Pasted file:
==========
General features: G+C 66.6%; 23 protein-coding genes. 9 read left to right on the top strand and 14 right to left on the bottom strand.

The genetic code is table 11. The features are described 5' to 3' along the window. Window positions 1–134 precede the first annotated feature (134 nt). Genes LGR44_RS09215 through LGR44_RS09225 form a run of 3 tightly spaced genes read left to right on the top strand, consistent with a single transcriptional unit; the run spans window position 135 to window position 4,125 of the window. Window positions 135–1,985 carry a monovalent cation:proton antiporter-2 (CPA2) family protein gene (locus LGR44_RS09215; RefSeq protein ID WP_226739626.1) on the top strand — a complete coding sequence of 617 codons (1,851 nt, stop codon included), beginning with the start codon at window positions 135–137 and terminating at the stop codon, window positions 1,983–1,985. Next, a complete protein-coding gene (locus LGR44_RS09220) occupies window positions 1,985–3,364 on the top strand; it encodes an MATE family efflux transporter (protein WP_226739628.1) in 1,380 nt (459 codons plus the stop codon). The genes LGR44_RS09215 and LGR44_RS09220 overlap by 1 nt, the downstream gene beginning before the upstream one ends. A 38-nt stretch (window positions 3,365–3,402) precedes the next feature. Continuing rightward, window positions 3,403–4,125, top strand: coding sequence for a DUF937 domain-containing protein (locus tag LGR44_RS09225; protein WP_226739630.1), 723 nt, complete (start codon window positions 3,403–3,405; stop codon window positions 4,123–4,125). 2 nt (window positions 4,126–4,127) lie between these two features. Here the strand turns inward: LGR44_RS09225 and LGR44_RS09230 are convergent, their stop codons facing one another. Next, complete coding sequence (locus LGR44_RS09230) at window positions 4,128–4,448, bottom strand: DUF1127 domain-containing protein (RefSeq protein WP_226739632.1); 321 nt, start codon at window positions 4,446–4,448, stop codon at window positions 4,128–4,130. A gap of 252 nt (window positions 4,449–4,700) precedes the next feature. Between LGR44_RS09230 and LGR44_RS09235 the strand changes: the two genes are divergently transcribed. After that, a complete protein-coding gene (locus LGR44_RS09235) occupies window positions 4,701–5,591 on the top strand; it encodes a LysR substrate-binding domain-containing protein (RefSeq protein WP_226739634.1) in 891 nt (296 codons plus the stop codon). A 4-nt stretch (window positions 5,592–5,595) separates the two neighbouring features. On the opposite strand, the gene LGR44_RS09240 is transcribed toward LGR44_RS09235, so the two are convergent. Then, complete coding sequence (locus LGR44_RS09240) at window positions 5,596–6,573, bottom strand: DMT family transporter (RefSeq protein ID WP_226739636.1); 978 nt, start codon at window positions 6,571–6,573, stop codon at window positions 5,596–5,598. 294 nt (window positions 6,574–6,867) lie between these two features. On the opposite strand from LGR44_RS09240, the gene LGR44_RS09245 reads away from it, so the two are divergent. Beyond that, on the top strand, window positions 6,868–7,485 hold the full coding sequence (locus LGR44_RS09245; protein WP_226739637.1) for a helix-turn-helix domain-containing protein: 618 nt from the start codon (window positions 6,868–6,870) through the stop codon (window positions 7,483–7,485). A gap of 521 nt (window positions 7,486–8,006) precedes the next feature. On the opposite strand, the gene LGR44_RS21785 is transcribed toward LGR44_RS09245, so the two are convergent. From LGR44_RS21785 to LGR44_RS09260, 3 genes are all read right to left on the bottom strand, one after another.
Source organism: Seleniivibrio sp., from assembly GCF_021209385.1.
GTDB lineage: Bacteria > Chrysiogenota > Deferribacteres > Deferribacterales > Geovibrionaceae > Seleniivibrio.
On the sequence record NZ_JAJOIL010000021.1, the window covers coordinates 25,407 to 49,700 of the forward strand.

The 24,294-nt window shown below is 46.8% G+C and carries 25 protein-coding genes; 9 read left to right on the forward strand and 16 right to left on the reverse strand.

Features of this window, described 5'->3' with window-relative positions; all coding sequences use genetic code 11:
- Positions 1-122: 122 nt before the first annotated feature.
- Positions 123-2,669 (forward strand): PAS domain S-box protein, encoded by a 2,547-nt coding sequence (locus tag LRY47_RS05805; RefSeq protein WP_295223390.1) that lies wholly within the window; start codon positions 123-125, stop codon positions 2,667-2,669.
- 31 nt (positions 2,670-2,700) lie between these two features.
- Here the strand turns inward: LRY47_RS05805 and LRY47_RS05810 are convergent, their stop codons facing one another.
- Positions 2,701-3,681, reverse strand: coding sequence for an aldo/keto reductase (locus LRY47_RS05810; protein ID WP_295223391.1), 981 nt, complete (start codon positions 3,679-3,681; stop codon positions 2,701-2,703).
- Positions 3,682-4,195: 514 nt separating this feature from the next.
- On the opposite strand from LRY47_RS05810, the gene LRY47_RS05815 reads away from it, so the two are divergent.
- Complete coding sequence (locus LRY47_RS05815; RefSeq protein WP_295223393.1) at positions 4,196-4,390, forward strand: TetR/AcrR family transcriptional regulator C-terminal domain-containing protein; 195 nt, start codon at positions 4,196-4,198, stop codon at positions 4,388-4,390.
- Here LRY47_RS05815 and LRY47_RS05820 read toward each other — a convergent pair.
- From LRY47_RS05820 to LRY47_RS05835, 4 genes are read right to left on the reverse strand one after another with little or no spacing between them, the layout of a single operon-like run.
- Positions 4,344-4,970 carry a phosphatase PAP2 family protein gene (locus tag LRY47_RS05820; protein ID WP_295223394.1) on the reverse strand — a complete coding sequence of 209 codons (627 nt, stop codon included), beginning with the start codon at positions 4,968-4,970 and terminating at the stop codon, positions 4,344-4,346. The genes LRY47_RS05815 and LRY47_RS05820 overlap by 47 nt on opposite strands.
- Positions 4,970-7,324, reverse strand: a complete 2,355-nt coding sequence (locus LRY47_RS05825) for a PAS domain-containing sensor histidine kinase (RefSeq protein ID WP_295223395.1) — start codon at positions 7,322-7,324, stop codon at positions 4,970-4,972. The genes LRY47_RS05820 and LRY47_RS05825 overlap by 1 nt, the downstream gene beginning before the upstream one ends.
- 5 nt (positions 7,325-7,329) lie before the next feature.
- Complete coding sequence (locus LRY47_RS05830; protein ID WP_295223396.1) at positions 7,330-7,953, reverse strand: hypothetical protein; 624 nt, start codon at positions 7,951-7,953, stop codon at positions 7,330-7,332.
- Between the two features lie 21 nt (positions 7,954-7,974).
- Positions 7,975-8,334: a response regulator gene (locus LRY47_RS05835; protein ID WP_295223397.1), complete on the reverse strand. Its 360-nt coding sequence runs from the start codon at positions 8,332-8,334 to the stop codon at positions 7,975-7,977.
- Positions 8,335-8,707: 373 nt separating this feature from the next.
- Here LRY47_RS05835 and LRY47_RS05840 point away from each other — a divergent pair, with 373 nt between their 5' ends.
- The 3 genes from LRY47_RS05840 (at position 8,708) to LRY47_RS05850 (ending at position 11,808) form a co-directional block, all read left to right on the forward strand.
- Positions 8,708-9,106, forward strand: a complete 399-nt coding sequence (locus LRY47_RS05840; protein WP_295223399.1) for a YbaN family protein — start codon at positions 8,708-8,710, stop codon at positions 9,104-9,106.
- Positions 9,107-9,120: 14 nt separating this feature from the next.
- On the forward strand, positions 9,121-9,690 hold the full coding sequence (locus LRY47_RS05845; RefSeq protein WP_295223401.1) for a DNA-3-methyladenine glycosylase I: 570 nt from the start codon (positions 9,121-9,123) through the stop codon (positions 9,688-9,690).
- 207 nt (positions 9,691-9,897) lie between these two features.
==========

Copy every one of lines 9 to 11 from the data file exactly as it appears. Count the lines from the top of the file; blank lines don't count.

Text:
- Positions 123-2,669 (forward strand): PAS domain S-box protein, encoded by a 2,547-nt coding sequence (locus tag LRY47_RS05805; RefSeq protein WP_295223390.1) that lies wholly within the window; start codon positions 123-125, stop codon positions 2,667-2,669.
- 31 nt (positions 2,670-2,700) lie between these two features.
- Here the strand turns inward: LRY47_RS05805 and LRY47_RS05810 are convergent, their stop codons facing one another.